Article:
The sweat on my skin sits there and runs down like condensation on a window pane. It's hot but it's humid. Everything is big, the leaves, the insects, the predators. There are no paths I can find and the light is failing. It's never quiet. The noises that were fascinating earlier in the day now feel threatening, it's almost twilight. The virescent colours are now hues of grey. The vines have taken on the appearance of snakes and every shadow is a crouching Jaguar. My mind races to attach a creature to each noise and always leaps to the most deadly thing it could be first.
The bench was once a sea boat, one that had ridden so many waves with buoyant ease, feeling the sun and letting the wind pass by with its tuneful song. Now the colours of every year she was painted show through in rainbow flakes, rendering her all the more beautiful, safely in her earthen harbour.
I'm not sure if you'd say she was classically beautiful, but her large liquid brown eyes held such an intelligence and serenity that it was impossible for me not to be held prisoner by them. Her cheekbones weren't especially high and her nose was a little too long to be perfect, but there was undeniable symmetry to her features and perhaps that's what held me so captivated. She wore her long black hair in a bun each day, but in my mind it was long and fluid, lying gently over her shoulder bones, kissing her soft skin. It was all I could do not to stutter and blush when she addressed me.
And in a moment I am cast in crimson, bathed in a rosy glow; how the sun gives each dawn without even the asking or the earning of the light. I move my fingers through the air that grows brighter with each passing moment until it becomes a new bold day. Even in winter, as I watch my breath rise skyward, I feel the promise of the gentle spring passing into blood and bone, becoming a deeper part of who I am.
This house is my home, where the laughter happens and I can rest at the end of the day. From the street it is bricks and mortar topped with tile, the same as any other. Yet if you step inside you'll feel it's so different, a place where the lungs choose to fill a little deeper and the heart beat a little steadier.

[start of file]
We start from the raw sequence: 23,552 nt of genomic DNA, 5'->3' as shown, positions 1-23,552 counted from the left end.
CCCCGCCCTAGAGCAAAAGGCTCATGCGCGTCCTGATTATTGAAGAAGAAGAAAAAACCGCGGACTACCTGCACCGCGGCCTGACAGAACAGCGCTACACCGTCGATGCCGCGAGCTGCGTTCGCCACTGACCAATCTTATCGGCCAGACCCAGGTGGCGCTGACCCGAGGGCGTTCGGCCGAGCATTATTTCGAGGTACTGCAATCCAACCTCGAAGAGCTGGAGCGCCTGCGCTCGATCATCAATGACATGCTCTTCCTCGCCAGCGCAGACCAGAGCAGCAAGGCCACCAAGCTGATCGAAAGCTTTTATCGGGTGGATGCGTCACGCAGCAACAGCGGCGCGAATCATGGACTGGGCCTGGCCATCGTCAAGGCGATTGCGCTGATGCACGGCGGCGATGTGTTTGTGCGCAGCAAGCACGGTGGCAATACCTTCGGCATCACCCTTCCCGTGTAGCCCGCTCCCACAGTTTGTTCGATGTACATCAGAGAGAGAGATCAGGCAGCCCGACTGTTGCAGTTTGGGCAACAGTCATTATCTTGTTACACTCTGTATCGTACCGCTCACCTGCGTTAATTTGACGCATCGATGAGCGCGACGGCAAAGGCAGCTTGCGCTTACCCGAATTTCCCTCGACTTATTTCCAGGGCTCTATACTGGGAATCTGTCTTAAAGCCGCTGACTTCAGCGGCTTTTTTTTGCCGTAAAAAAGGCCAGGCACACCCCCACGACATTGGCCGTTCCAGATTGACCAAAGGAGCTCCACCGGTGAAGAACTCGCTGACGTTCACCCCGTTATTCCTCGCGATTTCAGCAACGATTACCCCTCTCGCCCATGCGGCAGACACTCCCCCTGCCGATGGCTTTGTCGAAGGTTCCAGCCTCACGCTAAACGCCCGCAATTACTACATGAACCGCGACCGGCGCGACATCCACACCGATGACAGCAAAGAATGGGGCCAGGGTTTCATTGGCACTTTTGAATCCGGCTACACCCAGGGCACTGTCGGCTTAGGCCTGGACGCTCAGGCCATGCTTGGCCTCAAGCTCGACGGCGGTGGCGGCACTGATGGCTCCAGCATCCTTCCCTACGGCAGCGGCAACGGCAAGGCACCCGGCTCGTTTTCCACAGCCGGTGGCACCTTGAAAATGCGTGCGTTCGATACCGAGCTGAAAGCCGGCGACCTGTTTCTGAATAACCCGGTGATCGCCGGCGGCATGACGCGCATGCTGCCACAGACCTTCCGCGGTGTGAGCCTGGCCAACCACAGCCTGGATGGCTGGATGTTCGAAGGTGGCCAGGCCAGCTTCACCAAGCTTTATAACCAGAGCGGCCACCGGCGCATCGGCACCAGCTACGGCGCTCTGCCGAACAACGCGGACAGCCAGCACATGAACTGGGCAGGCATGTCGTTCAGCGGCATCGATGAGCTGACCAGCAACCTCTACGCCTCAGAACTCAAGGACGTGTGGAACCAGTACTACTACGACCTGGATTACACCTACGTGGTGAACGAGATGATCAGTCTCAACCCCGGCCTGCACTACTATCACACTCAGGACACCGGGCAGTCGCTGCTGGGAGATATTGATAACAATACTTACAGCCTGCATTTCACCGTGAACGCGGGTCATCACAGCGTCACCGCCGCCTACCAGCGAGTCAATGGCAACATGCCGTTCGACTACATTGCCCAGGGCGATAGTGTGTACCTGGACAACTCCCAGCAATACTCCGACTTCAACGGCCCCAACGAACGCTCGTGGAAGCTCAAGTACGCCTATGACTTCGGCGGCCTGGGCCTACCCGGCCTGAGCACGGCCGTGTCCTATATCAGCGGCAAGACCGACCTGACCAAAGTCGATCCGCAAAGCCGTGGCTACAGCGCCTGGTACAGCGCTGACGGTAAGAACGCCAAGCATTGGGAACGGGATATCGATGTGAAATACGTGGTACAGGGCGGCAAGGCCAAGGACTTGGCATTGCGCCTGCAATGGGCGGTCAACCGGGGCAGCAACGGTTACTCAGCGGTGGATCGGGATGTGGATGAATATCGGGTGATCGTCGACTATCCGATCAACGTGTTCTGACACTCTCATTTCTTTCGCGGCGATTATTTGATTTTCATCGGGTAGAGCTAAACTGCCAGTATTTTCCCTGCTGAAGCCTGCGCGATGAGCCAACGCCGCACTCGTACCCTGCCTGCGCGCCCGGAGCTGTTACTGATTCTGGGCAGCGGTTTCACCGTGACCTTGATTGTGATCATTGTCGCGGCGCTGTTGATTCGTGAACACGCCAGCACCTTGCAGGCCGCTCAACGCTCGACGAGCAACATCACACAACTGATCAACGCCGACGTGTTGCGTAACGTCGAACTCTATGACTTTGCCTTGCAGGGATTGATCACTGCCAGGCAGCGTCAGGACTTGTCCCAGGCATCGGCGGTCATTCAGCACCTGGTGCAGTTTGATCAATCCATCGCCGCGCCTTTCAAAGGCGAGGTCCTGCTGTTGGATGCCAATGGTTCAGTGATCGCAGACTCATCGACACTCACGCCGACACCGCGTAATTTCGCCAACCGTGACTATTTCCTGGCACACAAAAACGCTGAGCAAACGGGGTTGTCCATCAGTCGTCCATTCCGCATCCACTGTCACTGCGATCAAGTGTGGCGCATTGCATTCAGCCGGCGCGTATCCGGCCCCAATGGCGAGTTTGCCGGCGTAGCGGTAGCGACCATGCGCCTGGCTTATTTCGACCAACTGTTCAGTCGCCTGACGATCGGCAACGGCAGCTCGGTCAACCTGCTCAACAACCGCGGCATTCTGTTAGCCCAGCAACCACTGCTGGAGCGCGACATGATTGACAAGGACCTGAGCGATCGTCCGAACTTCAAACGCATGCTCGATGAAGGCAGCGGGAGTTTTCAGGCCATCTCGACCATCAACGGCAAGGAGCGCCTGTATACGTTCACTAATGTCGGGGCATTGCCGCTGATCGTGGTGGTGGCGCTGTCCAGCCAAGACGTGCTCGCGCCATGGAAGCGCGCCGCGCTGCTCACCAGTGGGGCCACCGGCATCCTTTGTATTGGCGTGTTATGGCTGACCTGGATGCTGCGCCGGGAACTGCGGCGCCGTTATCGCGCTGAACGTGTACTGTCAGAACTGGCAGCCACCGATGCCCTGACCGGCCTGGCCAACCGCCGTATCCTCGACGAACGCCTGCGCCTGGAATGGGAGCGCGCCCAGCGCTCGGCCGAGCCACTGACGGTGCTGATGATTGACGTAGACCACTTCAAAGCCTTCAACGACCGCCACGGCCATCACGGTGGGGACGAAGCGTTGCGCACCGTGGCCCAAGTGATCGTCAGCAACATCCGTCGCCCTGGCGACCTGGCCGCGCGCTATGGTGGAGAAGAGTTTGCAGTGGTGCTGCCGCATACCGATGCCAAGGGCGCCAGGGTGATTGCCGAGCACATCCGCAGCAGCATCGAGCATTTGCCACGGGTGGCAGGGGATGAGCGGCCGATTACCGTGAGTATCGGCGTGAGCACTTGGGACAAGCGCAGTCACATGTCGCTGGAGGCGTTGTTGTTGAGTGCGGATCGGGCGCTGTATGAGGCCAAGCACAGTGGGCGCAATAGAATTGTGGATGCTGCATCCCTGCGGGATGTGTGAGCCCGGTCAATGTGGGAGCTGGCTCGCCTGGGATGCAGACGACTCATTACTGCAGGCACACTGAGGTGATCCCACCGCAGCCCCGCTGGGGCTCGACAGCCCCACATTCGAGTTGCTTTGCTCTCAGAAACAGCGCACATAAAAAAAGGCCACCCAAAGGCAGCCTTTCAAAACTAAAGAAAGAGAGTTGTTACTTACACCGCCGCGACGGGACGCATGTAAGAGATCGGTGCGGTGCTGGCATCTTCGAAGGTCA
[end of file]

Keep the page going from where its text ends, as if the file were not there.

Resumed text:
Our house was the result of years of hard labour on the back of swarthy Bengali-speaking workers. At the height of its sumptuousness, it was the jewel of the river; the house of an important government official. Even when we lived, nearly five decades later, its pertinence and grandeur endured. But the formality of the house was both frivolous and well receded, so our childish endeavours could be fulfilled and we were free to squander away what was left our childhood on the riches of the land.
We have these autopilot submarine tankers. They go to where the sea-storms are and collect the rain, a funnel filling the underwater tank. Then they go to where the fresh water is needed... and it's all done with clean technology. We still do desalination, but this is easy and there's no point in letting all that clean water just fall in the ocean.
The town was a maze of narrow winding streets, as complex as the heart. The streets were the veins, paved with dark red stones, and the people were the blood. The sound of the smiths, beating swords and breastplates into shape, was the consistent and dull pounding that let you know the town was alive.
Gregory spread the avocado over the toast and sprinkled tomato on top as if it were cake decorations. There was a joy in how he did it, as if for a moment he was happily absorbed by a feeling of love that played in his subtle smile and soft gaze. Then he brought it over, his and mine, the breakfast that became a part of the rhythm of our lives together. For the first time ever I could see every day of my future and I wanted it, I wanted to stay and be apart of it more than anything I've ever wanted... for this new relationship to be something I sailed within until I am old.
He lifted his head in confusion, needing to ascertain what the hell was making that noise. He knew it was the creature, but he had to make sure. He didn’t. But he wanted to. And he’d already strained his neck enough that whether he placed it back into the dirt or not, he would be as visible as if he took a look. And so he did. He saw the thing, heard its snapping and its new whining. He saw it rearing up, spinning in circles, pounding the dirt and the already previously trampled rapeseed with its foremost legs. Making a shoddy looking crop circle, with various elongated edges. None fitting the previous line’s attempts at order. As it reared up and bellowed it's many cries, it's legs snapped outwards no more than an inch. Every time it cried, it did this elongation, or every time it elongated it cried. He couldn’t be sure, but he relished in the idea that the beast was uncomfortable in its body. He gained some solace in that fact. However, the snapping also came as the hoofs, hoofs being what he imagined them to be with all the rearing giving an equestrian feel, impacted the ground. Forcing the joints to retract into their non-dislocated positions.
The lightning and the sun upon the cloud tops was the only brightness that day. The wind ran as if it has been restrained for time out of mind and it was determined to outrun any chaser. The sound of it was a strange song, as if howling yearned for a melody, and we watched the trees join in the unfolding scene, as if the change, though abrupt and startling, was as welcome as a surprise knock on the door.